Washington Gov. Jay Inslee became the first 2020 presidential candidate to voice opposition to Michigan's controversial Line 5 oil and gas pipeline.
The governor announced the news on Wednesday, calling on his fellow Democratic candidates to join him in opposing the pipeline:
“The Enbridge Line 5 pipeline, and the proposed oil tunnel to replace it, are a clear and present threat to the health of the Great Lakes and to our climate. They threaten the clean drinking water that millions depend upon. And they would lock in decades of climate pollution that we can’t afford. Line 5 is a 66 year old pipeline that was built to last only 50 years, but that still uses Michigan and the Great Lakes as a short cut to deliver Canadian oil to Canadians. This dangerous pipeline must be decommissioned, the proposed oil tunnel must not be built, and clean alternatives must be explored immediately."
“It is imperative that we invest in building an American clean energy future, and defeat climate change with good-paying jobs that grow clean energy industries. But to do this, we must reject the dirty fossil fuel projects of the past. Already the clean energy sector employs three times more American workers than those that work in fossil fuels — and four time as many in the Midwest. My Freedom from Fossil Fuels Plan clearly articulates how America can and must reject projects like the Line 5 pipeline and tunnel, and transition our nation off of fossil fuels. And my Evergreen Economy Plan shows how we will create 8 million good, family-wage and union jobs building a more just, innovative and inclusive clean energy economy."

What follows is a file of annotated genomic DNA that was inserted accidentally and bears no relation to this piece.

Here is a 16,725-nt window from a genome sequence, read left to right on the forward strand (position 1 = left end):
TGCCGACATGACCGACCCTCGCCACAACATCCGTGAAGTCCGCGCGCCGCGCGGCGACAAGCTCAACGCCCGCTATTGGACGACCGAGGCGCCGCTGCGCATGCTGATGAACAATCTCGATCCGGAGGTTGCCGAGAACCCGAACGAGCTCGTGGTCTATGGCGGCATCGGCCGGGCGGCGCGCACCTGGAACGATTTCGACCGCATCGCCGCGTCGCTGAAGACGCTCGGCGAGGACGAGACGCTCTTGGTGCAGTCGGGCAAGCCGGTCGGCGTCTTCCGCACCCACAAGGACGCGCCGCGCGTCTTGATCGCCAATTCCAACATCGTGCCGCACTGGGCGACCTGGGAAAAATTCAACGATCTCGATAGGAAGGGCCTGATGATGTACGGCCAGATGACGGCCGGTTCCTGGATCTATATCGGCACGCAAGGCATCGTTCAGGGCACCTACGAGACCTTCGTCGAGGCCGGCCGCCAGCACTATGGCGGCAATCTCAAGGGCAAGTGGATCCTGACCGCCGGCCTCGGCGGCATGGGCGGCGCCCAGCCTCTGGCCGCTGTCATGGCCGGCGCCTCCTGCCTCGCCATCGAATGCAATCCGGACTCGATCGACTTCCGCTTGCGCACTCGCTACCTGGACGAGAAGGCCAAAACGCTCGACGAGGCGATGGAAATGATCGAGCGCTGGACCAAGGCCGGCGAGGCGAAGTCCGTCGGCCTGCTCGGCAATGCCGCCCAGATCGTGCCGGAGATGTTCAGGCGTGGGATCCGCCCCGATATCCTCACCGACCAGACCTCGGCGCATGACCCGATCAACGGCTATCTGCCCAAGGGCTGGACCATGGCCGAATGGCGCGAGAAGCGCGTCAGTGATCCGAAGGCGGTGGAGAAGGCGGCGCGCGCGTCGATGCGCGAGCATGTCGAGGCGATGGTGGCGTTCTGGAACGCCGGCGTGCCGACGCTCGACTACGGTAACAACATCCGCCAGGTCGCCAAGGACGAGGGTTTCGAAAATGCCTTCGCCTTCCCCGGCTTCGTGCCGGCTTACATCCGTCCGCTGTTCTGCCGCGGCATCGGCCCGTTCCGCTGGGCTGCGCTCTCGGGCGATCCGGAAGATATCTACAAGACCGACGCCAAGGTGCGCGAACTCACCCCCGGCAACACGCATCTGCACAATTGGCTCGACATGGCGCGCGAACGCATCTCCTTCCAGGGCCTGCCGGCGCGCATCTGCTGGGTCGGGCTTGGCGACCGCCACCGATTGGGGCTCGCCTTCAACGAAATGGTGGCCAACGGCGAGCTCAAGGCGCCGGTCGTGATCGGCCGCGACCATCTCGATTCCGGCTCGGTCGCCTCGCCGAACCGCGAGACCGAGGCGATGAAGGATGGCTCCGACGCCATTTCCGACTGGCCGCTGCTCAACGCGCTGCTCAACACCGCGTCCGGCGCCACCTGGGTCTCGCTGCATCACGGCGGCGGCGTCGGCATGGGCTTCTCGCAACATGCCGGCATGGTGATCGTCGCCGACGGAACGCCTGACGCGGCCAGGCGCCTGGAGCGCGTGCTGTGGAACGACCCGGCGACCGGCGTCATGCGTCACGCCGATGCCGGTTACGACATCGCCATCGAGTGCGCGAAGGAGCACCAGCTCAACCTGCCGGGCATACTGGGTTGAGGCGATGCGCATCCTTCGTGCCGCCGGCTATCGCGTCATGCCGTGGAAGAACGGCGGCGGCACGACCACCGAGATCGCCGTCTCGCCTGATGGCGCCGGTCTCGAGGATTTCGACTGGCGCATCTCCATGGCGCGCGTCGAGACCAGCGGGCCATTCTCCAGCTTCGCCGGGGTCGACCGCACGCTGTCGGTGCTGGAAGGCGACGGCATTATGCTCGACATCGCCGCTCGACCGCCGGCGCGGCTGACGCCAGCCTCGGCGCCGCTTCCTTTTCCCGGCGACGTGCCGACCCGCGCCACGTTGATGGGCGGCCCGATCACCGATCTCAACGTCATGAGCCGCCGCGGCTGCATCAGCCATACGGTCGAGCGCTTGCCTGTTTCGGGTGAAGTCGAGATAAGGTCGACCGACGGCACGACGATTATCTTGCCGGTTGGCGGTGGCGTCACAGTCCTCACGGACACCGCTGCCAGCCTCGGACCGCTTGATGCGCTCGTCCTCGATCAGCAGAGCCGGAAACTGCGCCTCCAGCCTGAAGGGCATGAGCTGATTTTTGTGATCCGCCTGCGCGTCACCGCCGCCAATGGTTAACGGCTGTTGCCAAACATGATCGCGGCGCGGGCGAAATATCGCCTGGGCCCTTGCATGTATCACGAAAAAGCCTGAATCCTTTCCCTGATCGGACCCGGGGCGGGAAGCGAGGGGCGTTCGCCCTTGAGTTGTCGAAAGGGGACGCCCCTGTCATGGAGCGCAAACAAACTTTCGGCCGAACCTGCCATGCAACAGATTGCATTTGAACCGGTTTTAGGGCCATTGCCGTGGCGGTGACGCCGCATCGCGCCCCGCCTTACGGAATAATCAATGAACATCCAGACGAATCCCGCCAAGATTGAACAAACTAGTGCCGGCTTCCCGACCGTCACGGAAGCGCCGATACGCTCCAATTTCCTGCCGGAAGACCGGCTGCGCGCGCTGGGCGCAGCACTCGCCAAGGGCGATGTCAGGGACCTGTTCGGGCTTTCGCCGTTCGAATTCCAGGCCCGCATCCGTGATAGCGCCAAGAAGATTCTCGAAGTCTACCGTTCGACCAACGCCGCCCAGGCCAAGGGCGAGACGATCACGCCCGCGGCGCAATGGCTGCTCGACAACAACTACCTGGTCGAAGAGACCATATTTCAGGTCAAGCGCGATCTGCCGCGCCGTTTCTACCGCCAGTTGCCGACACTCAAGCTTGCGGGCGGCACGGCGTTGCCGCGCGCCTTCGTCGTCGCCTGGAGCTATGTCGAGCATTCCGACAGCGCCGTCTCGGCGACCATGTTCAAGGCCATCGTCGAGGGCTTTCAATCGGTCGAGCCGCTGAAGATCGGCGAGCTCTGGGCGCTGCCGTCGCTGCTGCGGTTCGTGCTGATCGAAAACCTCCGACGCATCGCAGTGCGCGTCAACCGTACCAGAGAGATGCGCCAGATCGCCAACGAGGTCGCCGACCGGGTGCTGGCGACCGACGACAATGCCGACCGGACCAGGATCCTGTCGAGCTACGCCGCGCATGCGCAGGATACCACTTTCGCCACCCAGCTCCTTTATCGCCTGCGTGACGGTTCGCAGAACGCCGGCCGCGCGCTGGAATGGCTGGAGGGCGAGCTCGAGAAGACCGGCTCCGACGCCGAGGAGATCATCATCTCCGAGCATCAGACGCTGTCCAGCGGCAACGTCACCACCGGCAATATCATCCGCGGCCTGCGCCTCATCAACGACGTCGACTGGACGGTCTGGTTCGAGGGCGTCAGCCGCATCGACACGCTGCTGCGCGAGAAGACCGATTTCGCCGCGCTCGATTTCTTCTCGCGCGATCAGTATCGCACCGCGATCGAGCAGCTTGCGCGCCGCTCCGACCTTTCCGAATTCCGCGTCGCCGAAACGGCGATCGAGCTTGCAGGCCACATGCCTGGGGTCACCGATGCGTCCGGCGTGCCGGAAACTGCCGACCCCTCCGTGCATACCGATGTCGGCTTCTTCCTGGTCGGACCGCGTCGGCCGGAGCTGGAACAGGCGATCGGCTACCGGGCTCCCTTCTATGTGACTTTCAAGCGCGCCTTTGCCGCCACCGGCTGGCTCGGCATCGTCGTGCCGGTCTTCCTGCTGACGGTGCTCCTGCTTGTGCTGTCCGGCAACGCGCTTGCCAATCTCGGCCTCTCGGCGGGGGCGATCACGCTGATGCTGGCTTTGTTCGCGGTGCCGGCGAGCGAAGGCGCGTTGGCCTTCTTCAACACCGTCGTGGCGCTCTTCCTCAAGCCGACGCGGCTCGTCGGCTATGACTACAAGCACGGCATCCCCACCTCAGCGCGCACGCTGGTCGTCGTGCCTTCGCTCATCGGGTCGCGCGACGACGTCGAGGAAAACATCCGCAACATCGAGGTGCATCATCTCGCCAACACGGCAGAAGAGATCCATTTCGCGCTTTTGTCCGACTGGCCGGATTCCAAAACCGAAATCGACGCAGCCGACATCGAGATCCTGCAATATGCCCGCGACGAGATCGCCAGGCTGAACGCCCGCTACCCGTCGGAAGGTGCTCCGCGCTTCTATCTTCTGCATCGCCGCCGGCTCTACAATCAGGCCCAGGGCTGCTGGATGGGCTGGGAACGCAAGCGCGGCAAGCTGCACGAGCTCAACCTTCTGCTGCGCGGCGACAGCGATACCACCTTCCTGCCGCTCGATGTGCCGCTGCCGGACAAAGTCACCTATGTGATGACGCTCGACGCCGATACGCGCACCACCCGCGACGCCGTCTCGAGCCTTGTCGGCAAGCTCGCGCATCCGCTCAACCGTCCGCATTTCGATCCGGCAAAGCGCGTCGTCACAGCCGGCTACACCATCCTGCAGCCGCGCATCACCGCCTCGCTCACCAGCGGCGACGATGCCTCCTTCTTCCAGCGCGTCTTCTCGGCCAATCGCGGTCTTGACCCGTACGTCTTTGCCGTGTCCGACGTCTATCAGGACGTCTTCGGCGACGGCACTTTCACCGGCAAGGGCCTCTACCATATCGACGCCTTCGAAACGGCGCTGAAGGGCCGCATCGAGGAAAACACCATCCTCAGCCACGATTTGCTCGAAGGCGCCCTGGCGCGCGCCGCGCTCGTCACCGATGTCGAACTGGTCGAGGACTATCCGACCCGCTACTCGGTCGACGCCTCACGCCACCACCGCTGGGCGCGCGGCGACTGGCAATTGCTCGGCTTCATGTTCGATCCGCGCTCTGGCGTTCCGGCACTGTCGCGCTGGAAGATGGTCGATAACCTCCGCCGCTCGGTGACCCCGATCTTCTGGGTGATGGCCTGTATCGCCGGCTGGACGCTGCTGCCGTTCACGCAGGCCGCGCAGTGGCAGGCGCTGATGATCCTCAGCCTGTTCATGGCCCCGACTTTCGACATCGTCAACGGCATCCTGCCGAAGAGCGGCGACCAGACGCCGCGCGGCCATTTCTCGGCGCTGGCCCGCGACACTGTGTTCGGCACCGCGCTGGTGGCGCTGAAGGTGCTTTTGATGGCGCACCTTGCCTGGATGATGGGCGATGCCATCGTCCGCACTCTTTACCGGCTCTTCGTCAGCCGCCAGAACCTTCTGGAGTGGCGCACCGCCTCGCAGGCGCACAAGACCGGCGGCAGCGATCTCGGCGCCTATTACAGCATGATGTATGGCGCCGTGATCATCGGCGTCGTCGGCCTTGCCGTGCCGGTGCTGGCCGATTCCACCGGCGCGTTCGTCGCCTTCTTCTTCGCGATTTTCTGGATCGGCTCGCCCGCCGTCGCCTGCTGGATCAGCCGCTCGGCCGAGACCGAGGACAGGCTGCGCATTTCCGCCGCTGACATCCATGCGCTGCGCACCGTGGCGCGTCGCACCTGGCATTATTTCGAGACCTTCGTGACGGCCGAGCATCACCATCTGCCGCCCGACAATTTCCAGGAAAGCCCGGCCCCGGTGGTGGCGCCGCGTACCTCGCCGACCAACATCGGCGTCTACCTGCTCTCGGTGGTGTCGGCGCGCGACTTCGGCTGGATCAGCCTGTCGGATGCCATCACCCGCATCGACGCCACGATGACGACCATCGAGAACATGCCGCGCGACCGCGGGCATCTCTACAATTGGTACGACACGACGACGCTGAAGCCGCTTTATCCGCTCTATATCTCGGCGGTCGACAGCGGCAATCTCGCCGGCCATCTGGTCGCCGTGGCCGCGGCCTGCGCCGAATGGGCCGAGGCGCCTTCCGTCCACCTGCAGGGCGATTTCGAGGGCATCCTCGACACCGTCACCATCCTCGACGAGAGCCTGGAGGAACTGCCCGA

“I want to thank all of the groups fighting to protect their Great Lakes and our climate from the dangerous Line 5 oil pipeline. When the Democratic debates come to Michigan later this month, the Enbridge Line should be a major topic. I hope that every fellow Democratic candidate for President joins me in opposing this dangerous pipeline."
Inslee joins a growing chorus of concern about the aging pipeline, especially here in Michigan. Last month, Attorney General Dana Nessel filed a lawsuit asking a court to shut the pipeline down. Gov. Gretchen Whitmer's administration has also requested the Michigan Department of Natural Resources issue an opinion on whether the pipeline's owner, Canadian oil giant Enbridge, is in compliance with a 1953 easement that allows it to operate the line.
The announcement comes ahead of the second round of Democratic debates, which will be held on July 30 and 31 at Detroit's Fox Theatre.
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